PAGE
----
Man Against The Machine: Jimmy Stewart in Mr. Smith Goes to Washington, above; below, the modern-day politico who would like to see himself in the same light.
Man Against The Machine: Jimmy Stewart in Mr. Smith Goes to Washington, above; below, the modern-day politico who would like to see himself in the same light. Columbia Pictures/Photofest
Going The Distance: Rod Blagojevich, ready to run, and Tom Courtenay as Long Distance Runner Colin Smith.
Going The Distance: Rod Blagojevich, ready to run, and Tom Courtenay as Long Distance Runner Colin Smith. Paul Beaty/AP
British Film Institute/Photofest
British Film Institute/Photofest
Smooth Operator: The Great McGinty (Brian Donlevy) knew you didn't have to be heavy-handed to get your palm greased properly.
Smooth Operator: The Great McGinty (Brian Donlevy) knew you didn't have to be heavy-handed to get your palm greased properly. Paramount Pictures/Photofest
Man, what I wouldn't give for a peek at Gov. Rod Blagojevich's Netflix queue.
Since being arrested last month, the embattled Illinois politico has been tossing around Hollywood references with the confidence of a film critic, seeming to have a movie in mind for everything that happens to him.
Last week, for instance, to make the case that the Illinois Senate's impeachment-trial rules were stacked against him, he cited a scene out of a Western, involving a horse thief and the local posse:
"There was a cowboy who was charged with stealing a horse," Blagojevich said. "And one of the cowboys said, 'Let's hang him.' And the other cowboy said, 'Hold on. Before we hang him, let's first give him a fair trial.' "
Well, something like that: In Lawrence Kasdan's Silverado, what the wicked Sheriff Cobb (Brian Dennehy) actually says is, "We're gonna give you a fair trial, followed by a first-class hanging. Or you could ride outta here before dawn."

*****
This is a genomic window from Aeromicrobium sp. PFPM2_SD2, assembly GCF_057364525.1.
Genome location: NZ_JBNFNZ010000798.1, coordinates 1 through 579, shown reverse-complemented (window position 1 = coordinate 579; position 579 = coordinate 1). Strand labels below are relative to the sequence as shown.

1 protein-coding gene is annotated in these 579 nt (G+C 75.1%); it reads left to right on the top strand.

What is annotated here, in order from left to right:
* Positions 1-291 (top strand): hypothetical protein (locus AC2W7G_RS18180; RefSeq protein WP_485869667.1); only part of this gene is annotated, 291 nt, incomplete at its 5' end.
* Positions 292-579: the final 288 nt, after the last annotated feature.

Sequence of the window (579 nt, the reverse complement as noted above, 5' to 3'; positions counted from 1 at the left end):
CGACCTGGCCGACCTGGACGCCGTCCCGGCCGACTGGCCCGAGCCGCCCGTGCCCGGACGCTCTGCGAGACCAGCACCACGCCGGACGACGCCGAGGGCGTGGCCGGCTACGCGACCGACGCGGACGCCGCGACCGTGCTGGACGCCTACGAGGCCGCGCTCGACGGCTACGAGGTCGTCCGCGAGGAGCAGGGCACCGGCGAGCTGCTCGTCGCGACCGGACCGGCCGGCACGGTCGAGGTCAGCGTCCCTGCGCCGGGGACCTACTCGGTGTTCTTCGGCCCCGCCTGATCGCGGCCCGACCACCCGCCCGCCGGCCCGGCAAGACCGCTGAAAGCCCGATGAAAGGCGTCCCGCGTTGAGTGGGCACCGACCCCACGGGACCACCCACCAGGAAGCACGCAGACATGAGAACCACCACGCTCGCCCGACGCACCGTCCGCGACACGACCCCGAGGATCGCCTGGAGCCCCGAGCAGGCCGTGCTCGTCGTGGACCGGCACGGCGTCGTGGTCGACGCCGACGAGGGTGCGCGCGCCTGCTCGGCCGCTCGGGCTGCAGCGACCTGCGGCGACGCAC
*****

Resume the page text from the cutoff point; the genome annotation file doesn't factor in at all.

Blagojevich says that's essentially what the Illinois Senate is telling him — but he's not riding out until he's had his say.
For the having-his-say part, it turns out, the governor had another cinematic image in mind.
In a recent radio interview, he described himself as caught up in "a 21st century Frank Capra movie — the good guy was up against the establishment, and yet they tried to make him look like he had violated rules. But he stood firm for the people."
And earlier this month, when reporters caught up with him during a morning run, he likened his situation to that of the protagonist in the Alan Sillitoe story The Loneliness of the Long-Distance Runner, about a rebellious teenager unwilling to knuckle under to authority.
But that reference, it turns out, is a little trickier than the others: The title character is a convicted criminal, running marathons in reform school.
And while the governor probably wanted to make the point that he'd go the distance in defending his reputation, the runner in the story does not go the distance — he stops short of the finish line, to defy the warden.
But never mind. It's British, and from the 1950s. Who's going to know that?
Actually, one movie that maybe should have been on the governor's list, The Great McGinty, apparently wasn't. If it had been, he'd very likely have been more circumspect about selling President Obama's Senate seat.
The Great McGinty, as the great Preston Sturges makes clear in one classic scene, knew how to cut an underhanded deal without ever mentioning money. All he needed was the right photo on the wall — a photo of, say, a baseball stadium.
That way he and his comrade in crime could ponder how many people are in the stadium, guessing higher and higher numbers until it dawns on the corrupt contractor that they're not really talking about crowds anymore.
A federal prosecutor could have been right in the room and not have proved a thing.
Of course, The Great McGinty is more likely to be in the Netflix queue of Blagojevich's critics, so let's grant him the casting he likes better: Jimmy Stewart, standing up to the elected mob as Mr. Smith in Mr. Smith Goes to Washington.
"You all think I'm licked," Smith rails in his moment of truth in the Senate. "Well, I'm not licked, and I'm gonna stay right here and fight for this lost cause. ... Somebody'll listen to me."
In the movie, you don't find out whether somebody does listen to Mr. Smith until the last minute of the last reel.
And the governor? Well, we're not quite there, yet.